After this week’s trip to Liverpool, and being recommended the Tristram Hunt book [amazon_link id=”075381983X” target=”_blank” ]Building Jerusalem[/amazon_link], about Britain’s great Victorian cities, I turned back to Ed Glaeser’s excellent [amazon_link id=”0330458078″ target=”_blank” ]Triumph of the City[/amazon_link] to remind myself what he says about urban decline. The book is mainly about US cities, but he notes that Liverpool’s population has declined from 867,000 in 1937 to around half that figure. Like other industrial cities, the decline has been due to the changed structure of the economy beginning a vicious circle of unemployment, de-skilling, disinvestment and poverty.
[amazon_image id=”0330458078″ link=”true” target=”_blank” size=”medium” ]Triumph of the City[/amazon_image]
As for what to do, Glaeser concludes the chapter: “The path back for declining industrial towns is long and hard. Over decades, they must undo the cursed legacy of big factories and heavy industry. They must return to their roots as places of small-scale entrepreneurship and commerce. Apart from investing in education and maintaining core public services with moderate taxes and regulations, governments can do little to speed the process.”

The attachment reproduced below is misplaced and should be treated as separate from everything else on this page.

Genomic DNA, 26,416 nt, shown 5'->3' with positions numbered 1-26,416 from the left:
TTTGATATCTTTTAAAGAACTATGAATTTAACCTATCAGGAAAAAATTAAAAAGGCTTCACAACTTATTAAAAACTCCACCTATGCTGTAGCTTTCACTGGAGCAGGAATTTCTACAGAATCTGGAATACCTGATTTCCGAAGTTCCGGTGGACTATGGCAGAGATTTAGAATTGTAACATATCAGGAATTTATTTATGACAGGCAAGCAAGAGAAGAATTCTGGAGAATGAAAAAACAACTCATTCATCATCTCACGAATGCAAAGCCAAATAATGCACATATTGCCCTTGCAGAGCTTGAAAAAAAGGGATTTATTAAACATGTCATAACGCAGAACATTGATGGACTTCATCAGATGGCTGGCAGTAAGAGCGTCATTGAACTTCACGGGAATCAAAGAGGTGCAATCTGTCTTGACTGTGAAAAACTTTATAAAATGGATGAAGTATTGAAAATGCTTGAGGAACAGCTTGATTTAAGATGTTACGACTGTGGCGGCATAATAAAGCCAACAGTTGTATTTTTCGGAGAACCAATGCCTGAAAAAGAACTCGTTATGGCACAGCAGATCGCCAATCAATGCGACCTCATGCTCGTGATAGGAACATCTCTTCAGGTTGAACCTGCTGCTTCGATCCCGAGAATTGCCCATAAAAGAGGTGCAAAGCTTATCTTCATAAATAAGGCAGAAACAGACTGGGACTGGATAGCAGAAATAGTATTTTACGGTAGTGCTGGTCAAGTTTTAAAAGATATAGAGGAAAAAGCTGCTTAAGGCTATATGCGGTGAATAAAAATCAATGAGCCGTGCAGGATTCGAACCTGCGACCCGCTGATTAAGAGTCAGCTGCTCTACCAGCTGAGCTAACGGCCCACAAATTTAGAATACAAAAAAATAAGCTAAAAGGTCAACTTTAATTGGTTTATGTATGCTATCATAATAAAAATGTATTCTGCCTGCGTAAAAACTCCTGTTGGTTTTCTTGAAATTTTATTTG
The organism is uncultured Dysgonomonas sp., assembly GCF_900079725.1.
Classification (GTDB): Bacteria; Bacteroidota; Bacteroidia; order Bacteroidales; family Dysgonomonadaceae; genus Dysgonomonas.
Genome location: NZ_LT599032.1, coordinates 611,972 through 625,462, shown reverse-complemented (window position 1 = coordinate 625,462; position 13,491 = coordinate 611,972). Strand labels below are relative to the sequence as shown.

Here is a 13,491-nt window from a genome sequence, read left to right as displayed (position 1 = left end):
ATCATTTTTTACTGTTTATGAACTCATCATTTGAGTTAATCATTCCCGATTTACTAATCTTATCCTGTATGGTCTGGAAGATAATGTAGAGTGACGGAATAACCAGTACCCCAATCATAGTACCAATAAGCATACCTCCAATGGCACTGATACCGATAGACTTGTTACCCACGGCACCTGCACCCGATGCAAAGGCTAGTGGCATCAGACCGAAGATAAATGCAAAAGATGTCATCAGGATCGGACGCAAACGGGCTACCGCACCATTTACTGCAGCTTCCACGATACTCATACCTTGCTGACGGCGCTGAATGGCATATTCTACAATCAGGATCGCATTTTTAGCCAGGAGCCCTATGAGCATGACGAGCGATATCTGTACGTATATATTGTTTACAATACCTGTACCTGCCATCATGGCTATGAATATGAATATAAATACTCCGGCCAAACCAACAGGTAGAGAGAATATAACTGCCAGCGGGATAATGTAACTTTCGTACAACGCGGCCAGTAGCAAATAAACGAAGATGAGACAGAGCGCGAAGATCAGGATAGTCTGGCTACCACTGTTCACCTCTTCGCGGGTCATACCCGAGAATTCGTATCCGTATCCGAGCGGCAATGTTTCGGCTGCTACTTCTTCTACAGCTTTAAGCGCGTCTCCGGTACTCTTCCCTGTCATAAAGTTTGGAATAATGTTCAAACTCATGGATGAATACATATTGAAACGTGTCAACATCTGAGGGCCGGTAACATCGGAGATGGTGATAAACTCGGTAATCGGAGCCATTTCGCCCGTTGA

I’m less fatalistic than this about the scope for local government to encourage revival. It ignores the important role of urban leadership in shaping expectations and bringing about the kinds of connections between people that can spark creativity or prompt some investment. This is the kind of ‘soft’ government activity often overlooked by economists, but it’s important; we shouldn’t forget the vital role of expectations in determining growth. We do have to be patient – but these cities are certainly not lost causes. Even Detroit, which has suffered perhaps the greatest decline of all, seems to be turning the corner.